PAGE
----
Modern Warfare Mod 3 brings World in Conflict from the Cold War into the Modern Age. It also ups the ante on realism and authenticity in every role – Infantry, Armor, Support and Air, while trying our best to keep everything relatively balanced for fun and interesting gameplay.
Q/A session with blahdy regarding our new Integrated Air Defense System (IADS) program that has been inspired after Navy's Aegis Combat System; and also about prospects of bringing Network-Centric Warfare in the future for World in Conflict.
Posted by roycewicz on Dec 18th, 2010
Read more about it here: Download.wicmwmod.com
Q: Roughly a year ago, we wrote few very simple Python scripts to provide basic target leading for WiC anti-aircraft guns and we called them PredictorFCS for sake of code organization. A lot has changed since then isn't it?
blahdy wrote:It has indeed. They were simple python scripts but we decided to give them a fancy name with the hope that we would be doing more work with them later on. Today, PredictorFCS module is doing stuff we had never thought of in the past.
Q: Let's talk about gameplay for a moment and the python scripting's role in them. In the past, Surface-to-Air Missiles (SAMs) used the default tail-chase homing rockets provided by the game, and they were sufficient to give us an acceptable gameplay balance.
But now today, it is everyone's perception that these homing rockets are inefficient and pretty much next to useless. What exactly has changed?
blahdy wrote:Yep, that is correct. What has really changed is the introduction of cruise missiles during MW Mod 2 open beta.
We found that cruise missiles were in practice, impossible to counter. Every AA missile missed the cruise missile and the only way to knock the thing out was to use high fire-rate Gatling cannons provided by point-defense AA guns. AA guns could only stop 1 or 2 missiles at max and became very easily overwhelmed. And of course, long range SAMs did absolutely nothing to stop them.
So our initial knee-jerk reaction was make cruise missiles so expensive that nobody used them anymore, and it became a question of "why do we even have them in game?"
And this issue of cruise missiles during open beta was really what made us look into python scripts again for help. The principle problem was that AA homing missiles never lead their target - they always chase after them. So by the time the AA missile could catch up to the cruise missile to kill it, cruise missile has already made its mark on the target, it's just too late.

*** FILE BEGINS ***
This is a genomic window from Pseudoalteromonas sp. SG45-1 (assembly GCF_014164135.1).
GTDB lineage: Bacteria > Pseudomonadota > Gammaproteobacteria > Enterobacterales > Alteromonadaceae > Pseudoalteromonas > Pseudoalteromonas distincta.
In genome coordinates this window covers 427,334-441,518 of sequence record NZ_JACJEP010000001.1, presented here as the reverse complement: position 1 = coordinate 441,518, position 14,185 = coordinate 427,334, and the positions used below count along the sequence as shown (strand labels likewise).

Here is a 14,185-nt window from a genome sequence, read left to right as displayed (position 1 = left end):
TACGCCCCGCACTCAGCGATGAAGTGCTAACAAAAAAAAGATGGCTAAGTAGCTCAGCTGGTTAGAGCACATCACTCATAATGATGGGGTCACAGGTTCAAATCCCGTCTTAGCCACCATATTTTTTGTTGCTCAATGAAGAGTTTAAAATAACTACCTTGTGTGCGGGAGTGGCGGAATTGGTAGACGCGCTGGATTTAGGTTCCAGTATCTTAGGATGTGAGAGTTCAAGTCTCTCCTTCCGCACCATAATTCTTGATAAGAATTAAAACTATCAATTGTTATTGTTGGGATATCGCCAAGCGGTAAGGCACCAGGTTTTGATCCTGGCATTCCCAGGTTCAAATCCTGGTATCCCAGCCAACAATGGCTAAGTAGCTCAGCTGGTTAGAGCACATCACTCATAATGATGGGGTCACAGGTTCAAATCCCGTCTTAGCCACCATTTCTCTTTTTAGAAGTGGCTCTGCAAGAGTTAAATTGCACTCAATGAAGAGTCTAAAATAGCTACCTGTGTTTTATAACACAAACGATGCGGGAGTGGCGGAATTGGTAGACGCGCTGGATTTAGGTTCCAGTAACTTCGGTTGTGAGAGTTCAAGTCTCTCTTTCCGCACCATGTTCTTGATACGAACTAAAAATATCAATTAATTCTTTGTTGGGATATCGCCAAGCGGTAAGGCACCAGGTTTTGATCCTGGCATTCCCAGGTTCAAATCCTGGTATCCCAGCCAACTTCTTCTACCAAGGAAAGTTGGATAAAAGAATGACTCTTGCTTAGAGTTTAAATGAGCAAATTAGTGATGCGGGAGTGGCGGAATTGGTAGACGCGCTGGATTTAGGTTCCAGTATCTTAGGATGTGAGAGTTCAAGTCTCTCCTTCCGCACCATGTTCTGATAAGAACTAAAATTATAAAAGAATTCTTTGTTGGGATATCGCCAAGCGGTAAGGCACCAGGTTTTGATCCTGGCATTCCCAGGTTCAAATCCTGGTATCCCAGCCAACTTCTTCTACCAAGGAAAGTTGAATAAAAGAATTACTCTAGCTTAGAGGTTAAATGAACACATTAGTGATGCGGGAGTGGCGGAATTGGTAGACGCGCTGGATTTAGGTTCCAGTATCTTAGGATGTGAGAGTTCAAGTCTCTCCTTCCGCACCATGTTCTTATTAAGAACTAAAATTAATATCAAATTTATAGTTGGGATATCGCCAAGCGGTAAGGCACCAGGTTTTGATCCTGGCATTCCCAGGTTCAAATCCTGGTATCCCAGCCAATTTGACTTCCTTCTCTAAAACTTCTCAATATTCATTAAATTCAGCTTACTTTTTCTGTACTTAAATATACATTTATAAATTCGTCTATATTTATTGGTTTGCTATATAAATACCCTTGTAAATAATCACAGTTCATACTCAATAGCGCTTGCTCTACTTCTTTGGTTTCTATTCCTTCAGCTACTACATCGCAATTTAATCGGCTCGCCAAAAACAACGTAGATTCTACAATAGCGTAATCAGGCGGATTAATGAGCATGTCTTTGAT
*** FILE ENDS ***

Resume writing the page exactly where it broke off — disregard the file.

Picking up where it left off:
Using python scripts and our PredictorFCS scripts as basis, we can now use SAMs to reliably intercept cruise missiles. The way we do this is, we direct the python shooter to fire the missile ahead of the cruise missile's flight path, creating a mid-air collision without having the need to catch up to it. We are basically skeet shooting in game with pixels.
Q: And now we will have auto-piloting "search and destroy" cruise missiles, which do not require the player to touch them. They simply cruise on their own, home into their target and blow up; it's very smart artillery.
blahdy wrote:Yes, we now have a situation where support player is going to have to deal with not just helicopters; he will also have to deal with precision guided munitions, cruise missiles, ballistic missiles, UAVs and now some fixed wing aviation like AC-130. This is absolutely nuts, there is way too much hostile air traffic in the sky.
Many players complained during open beta that playing support in MW Mod is too nerve-wrecking. Air players always held the advantage of mobility, and support player simply could not provide effective air defense for his team, because he was always scared to defend himself, not his teammate and could not react fast enough to handle even just helicopters.
Q: It is like watching an arms race. So, to help support and armor players cope with increasingly hostile airspace, our answer is to once again, more PredictorFCS python scripts! Could you explain on how it will fit into this scenario?
blahdy wrote:Especially with the auto-piloting cheaper cruise missiles, we recognized that reaction time, firepower, and operational availability of our existing anti-air units did not match the advancing cruise-missile threat.
Lot of what support player had to do in the past to fight off incoming air attack was all manual - the player had to make decision on his own and micro his AA units accordingly to fight it off. This was fine when you're dealing with helicopters with short-range missiles. But when you have helicopters with long range missiles, ballistic missiles, UAVs and cruise missiles coming at you at high speed, every 0.1 second counts and humans simply cannot react fast enough to match the threat. Reaction time is the biggest issue here.